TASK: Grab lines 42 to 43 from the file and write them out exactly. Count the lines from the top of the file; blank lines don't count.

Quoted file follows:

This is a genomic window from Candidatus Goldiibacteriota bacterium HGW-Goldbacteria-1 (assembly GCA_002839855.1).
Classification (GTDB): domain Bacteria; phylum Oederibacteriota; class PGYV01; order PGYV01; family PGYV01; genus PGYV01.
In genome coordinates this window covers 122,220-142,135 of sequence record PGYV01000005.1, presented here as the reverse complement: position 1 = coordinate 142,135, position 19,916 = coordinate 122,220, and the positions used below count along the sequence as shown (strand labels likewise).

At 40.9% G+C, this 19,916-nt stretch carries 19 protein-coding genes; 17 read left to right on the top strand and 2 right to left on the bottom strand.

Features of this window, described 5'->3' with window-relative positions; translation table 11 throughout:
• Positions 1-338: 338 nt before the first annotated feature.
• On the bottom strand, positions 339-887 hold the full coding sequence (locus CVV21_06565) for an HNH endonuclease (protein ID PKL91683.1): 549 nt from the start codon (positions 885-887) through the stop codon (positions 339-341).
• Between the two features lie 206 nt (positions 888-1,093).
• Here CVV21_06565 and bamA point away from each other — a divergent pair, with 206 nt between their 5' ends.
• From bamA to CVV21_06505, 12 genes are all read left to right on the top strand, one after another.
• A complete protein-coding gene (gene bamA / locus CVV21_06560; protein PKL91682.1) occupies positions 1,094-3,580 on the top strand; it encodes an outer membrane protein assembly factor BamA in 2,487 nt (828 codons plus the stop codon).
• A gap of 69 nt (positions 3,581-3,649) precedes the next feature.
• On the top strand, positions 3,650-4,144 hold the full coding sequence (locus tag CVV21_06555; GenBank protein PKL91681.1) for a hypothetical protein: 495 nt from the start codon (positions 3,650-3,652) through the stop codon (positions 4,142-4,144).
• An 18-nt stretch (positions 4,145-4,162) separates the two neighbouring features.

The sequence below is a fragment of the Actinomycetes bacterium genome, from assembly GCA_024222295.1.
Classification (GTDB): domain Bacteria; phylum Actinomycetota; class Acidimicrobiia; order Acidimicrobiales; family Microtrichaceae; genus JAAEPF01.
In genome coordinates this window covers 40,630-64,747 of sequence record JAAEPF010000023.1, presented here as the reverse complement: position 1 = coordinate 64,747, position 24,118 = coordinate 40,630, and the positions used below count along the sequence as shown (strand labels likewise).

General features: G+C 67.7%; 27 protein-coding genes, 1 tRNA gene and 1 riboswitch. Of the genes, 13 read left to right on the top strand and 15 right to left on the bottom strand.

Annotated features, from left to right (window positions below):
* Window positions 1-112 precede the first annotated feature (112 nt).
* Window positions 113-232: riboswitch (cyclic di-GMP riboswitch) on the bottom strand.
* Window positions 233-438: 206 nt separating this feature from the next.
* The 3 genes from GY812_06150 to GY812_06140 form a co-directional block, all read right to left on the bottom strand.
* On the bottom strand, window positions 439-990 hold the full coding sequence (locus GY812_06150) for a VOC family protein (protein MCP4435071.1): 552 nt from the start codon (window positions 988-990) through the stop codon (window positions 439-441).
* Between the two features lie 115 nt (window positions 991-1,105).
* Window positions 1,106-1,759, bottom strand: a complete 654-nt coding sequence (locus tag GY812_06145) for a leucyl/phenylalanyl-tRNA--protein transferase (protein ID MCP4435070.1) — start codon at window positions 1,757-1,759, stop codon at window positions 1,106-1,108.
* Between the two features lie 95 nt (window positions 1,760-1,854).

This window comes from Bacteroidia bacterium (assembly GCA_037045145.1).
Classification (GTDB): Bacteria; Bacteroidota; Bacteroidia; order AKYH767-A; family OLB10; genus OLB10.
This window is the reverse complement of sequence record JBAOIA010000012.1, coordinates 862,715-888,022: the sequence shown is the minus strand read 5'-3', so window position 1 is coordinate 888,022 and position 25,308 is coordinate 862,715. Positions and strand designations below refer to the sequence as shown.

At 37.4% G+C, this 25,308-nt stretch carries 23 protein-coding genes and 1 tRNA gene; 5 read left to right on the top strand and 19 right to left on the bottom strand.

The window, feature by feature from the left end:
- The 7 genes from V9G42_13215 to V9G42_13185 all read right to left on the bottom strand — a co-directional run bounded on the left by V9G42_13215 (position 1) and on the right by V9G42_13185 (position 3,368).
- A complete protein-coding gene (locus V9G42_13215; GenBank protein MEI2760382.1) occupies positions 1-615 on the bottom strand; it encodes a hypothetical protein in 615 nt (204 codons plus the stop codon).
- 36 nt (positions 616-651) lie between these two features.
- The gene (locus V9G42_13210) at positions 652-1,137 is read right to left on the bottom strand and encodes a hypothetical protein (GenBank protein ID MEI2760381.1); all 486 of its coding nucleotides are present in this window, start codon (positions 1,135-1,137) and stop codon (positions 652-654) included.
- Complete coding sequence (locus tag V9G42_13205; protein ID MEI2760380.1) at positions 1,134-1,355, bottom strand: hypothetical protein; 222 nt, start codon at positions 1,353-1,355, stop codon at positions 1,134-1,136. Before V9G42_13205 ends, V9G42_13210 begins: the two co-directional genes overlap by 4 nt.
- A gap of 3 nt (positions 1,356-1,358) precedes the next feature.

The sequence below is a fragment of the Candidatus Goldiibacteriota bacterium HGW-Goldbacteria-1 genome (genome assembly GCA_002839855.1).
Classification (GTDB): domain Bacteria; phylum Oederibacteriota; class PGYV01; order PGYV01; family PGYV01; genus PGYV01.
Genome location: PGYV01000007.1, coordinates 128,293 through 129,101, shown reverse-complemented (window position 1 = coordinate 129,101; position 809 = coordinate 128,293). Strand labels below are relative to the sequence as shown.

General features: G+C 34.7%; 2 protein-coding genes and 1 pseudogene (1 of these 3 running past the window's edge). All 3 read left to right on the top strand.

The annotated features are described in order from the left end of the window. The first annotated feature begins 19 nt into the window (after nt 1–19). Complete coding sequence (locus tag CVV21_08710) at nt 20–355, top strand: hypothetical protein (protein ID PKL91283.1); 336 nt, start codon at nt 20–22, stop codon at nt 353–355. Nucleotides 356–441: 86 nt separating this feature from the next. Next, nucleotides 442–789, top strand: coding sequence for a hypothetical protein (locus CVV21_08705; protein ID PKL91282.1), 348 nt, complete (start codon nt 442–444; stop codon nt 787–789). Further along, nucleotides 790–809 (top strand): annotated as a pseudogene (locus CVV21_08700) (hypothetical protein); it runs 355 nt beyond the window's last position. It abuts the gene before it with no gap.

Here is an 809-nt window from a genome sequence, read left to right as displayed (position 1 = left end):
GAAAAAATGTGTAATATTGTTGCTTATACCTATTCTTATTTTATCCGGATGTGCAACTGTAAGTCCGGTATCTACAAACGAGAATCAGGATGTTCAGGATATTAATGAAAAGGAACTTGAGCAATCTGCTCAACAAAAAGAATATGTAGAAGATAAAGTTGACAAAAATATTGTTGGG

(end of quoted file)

General features: G+C 34.7%; 2 protein-coding genes and 1 pseudogene (1 of these 3 running past the window's edge). All 3 read left to right on the top strand.

The annotated features are described in order from the left end of the window. The first annotated feature begins 19 nt into the window (after nt 1–19). Complete coding sequence (locus tag CVV21_08710) at nt 20–355, top strand: hypothetical protein (protein ID PKL91283.1); 336 nt, start codon at nt 20–22, stop codon at nt 353–355. Nucleotides 356–441: 86 nt separating this feature from the next. Next, nucleotides 442–789, top strand: coding sequence for a hypothetical protein (locus CVV21_08705; protein ID PKL91282.1), 348 nt, complete (start codon nt 442–444; stop codon nt 787–789). Further along, nucleotides 790–809 (top strand): annotated as a pseudogene (locus CVV21_08700) (hypothetical protein); it runs 355 nt beyond the window's last position. It abuts the gene before it with no gap.